The pop music world has witnessed its share of conflict in recent years, personal and professional issues playing out on stage, in court, or on Twitter as too many artists scramble for the mega-success granted to so few.
But without fail, when the dust settles, when the fires have been put out, there stands Bruno Mars, a force unto himself who doesn't even seem to operate in the same world as his peers, let alone the same industry, so far removed he is from the type of drama that dominates the headlines.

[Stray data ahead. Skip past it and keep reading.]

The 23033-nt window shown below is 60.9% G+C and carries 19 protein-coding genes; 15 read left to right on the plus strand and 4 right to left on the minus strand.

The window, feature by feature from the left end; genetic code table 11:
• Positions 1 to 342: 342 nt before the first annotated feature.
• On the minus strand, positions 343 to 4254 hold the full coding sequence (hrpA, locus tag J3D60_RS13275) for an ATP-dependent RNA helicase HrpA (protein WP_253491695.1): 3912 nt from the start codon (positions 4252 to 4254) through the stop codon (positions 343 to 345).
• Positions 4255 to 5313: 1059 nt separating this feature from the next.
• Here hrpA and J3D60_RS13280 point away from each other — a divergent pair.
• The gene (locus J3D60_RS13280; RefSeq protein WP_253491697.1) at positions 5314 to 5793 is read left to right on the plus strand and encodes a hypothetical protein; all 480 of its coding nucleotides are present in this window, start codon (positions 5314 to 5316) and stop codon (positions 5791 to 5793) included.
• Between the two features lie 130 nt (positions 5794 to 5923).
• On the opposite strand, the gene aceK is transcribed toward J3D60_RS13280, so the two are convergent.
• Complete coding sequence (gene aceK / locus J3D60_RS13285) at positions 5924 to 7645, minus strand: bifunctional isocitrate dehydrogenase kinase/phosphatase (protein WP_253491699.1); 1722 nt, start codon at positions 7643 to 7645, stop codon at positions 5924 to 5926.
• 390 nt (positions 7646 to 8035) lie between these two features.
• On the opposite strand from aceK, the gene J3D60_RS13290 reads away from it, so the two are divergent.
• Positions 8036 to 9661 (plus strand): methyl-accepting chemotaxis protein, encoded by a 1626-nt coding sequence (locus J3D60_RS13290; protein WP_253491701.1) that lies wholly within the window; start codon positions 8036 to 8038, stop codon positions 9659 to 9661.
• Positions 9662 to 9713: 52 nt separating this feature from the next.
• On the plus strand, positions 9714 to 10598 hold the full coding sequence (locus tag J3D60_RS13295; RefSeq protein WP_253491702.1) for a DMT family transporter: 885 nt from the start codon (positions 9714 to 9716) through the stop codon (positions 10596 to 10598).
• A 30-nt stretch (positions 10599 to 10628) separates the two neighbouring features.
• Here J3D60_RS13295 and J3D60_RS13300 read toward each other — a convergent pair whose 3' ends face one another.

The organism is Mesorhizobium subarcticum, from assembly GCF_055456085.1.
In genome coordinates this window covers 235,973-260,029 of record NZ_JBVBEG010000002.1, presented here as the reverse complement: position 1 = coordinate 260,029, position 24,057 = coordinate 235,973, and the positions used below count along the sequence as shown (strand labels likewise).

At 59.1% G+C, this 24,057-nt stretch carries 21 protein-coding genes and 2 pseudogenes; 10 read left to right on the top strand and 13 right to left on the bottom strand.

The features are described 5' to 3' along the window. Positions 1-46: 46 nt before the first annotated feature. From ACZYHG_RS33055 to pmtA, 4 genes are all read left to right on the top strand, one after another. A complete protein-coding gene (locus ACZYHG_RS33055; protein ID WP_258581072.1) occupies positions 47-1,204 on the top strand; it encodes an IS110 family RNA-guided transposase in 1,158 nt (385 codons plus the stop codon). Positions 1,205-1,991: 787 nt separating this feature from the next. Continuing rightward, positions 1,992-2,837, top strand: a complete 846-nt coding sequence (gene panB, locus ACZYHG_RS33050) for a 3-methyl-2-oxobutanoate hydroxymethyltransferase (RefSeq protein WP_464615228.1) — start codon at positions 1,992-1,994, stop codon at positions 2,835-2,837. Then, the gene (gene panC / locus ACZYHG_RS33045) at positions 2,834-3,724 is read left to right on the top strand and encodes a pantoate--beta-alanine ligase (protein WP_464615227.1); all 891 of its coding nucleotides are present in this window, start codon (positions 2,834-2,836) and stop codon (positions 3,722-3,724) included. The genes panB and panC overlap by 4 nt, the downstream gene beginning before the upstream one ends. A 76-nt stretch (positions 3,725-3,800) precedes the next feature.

And that isn't because he's boring or without problems or uninterested in having a good time (listen to his lyrics, the man likes a good time). Rather, he's just too damn busy working to wade into all that feuding-and-sniping nonsense. You don't get to perform during two Super Bowl Halftime Shows; win Grammys; fulfill your childhood dream of selling out the L.A. Forum, as Mars just did earlier this month; be nominated for a leading eight American Music Awards, including Artist of the Year; and sell millions of albums by getting caught up in the noise.